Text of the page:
Vulnerability: weakness or bravery?
What comes to your mind when you hear the word “vulnerability”?
In my search for an answer, I asked a few friends and it was interesting to hear their completely opposite approaches: they either saw it as weakness or as bravery.
The perception of vulnerability as weakness lies in the origin of the word itself. “Vulnerable” is derived from the Latin word vulnerabilis "wounding" from the Latin verb vulnerare "to wound, hurt, injure, maim.” The Cambridge Dictionary definition of the word is not very encouraging either: “able to be easily hurt, influenced, or attacked.”
With such negative connotations attached to it, how can we then see vulnerability as something positive to foster in ourselves and others?
Well, the modern take on vulnerability is thankfully way more positive, and mostly because of vulnerability advocates like Brené Brown (whose famous TED Talk on vulnerability I can’t recommend enough). As Brené puts it "vulnerability is the birthplace of love, belonging, joy, courage, empathy, and creativity."
Whether we like it or not, we are all suckers for connection. Connection is what gives our lives meaning and purpose: connection means feeling seen, heard and loved - but how can we truly connect with others if we are not our authentic selves?
Authenticity (the quality of being real or true) is scary. Authenticity confronts us with one of our greatest fears: rejection. Imagine going on a first date and sharing deep, personal stuff about yourself? Or saying you are having a shit day at work because you are going through a breakup? That is vulnerability.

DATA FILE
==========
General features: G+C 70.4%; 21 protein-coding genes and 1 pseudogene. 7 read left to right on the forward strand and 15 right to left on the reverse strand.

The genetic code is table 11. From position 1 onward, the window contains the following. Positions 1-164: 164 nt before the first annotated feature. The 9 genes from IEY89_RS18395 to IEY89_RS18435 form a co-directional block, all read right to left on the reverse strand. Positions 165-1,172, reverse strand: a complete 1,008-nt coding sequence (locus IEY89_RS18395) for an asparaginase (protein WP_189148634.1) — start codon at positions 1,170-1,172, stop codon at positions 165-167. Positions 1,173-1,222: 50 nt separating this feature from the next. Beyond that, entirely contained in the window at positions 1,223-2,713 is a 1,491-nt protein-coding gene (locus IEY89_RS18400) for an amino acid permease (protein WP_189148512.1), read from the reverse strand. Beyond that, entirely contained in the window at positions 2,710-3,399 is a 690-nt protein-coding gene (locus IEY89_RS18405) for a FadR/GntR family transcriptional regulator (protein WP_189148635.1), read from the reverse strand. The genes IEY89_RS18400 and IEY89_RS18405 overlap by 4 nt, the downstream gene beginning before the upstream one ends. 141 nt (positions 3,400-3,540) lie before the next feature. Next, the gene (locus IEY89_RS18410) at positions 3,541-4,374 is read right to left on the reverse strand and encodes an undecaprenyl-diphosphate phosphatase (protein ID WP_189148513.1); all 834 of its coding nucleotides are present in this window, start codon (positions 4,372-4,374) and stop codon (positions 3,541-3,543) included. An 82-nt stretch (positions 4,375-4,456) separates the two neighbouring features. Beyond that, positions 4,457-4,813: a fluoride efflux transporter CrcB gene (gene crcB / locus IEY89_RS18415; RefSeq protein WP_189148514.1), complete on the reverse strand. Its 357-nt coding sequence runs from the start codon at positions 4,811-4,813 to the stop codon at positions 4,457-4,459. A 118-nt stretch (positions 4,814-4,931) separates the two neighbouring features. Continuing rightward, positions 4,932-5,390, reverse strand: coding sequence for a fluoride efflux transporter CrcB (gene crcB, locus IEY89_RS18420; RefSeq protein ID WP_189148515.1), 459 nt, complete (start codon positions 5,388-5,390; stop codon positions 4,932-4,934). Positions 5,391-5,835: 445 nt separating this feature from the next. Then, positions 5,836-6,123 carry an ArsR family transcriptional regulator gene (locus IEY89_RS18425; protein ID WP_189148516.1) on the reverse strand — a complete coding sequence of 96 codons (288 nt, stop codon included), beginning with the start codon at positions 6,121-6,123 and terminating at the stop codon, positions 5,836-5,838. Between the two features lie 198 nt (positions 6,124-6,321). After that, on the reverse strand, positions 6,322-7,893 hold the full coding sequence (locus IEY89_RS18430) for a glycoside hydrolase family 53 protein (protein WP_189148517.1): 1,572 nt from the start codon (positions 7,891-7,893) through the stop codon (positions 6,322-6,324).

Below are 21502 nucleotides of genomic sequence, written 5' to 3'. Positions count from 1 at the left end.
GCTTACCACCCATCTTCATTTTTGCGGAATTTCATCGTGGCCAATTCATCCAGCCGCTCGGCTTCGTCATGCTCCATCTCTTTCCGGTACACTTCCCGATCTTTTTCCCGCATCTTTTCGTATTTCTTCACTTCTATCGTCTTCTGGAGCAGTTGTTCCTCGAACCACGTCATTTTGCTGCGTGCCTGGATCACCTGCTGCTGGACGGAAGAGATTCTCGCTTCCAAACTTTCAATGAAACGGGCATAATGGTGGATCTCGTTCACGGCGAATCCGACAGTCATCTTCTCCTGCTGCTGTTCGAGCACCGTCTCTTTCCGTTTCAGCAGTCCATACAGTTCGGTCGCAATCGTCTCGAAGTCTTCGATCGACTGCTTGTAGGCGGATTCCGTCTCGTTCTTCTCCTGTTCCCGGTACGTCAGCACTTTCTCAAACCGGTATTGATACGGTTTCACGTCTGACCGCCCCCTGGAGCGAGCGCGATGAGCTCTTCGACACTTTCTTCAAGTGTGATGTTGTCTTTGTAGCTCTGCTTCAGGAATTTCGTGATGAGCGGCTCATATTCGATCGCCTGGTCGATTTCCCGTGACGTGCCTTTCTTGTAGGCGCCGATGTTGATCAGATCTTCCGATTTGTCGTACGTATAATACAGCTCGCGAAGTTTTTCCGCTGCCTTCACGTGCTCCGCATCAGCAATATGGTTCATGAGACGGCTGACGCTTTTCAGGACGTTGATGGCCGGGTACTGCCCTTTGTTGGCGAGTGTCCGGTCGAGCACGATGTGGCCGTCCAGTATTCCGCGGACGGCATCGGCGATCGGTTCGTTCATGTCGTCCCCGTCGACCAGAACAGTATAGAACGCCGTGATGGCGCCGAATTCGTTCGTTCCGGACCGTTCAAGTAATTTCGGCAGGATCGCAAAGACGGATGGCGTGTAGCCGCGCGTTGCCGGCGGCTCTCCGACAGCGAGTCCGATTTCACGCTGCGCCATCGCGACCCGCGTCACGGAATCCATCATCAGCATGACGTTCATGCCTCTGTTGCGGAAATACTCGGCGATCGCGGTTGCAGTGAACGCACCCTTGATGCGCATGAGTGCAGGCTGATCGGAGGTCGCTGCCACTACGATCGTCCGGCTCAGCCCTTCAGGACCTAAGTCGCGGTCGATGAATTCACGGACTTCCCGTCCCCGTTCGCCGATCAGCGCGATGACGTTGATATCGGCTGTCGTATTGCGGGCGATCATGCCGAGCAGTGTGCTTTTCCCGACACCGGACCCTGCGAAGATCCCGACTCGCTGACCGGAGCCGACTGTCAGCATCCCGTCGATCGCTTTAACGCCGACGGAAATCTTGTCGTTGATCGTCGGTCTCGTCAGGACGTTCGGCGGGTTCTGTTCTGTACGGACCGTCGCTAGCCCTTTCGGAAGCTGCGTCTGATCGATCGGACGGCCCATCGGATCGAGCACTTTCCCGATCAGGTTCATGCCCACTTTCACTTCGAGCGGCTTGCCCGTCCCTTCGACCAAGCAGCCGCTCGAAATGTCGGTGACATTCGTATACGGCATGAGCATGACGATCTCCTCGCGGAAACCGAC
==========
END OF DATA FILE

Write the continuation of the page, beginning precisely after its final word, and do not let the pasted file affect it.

If you had asked me about vulnerability just a couple of years ago, I would have totally been on the it’s a weakness team. But if you ask me now, I am fully convinced that vulnerability equals strength and it is the only way to form meaningful relationships. I have embraced it in my everyday life and in my daily interactions with others, and beautiful things have happened. Of course there have been moments of “why would I share that…?!” or “this is the reason why I got rejected” but I have also noticed how much more meaningful my relationships have become, and how showing my vulnerability has inspired others to be vulnerable with me, which made it all worth it.
After all, we are not here to play a role, live a life that is not ours or hide the things that make us who we are, including all the hurt, fears or self-doubt.
And so, I feel the best way to finish this article is with a quote from a Barbra Streisand’s song:
“People who need people are the luckiest people in the world. We're children, needing other children and yet letting a grown-up pride hide all the need inside.”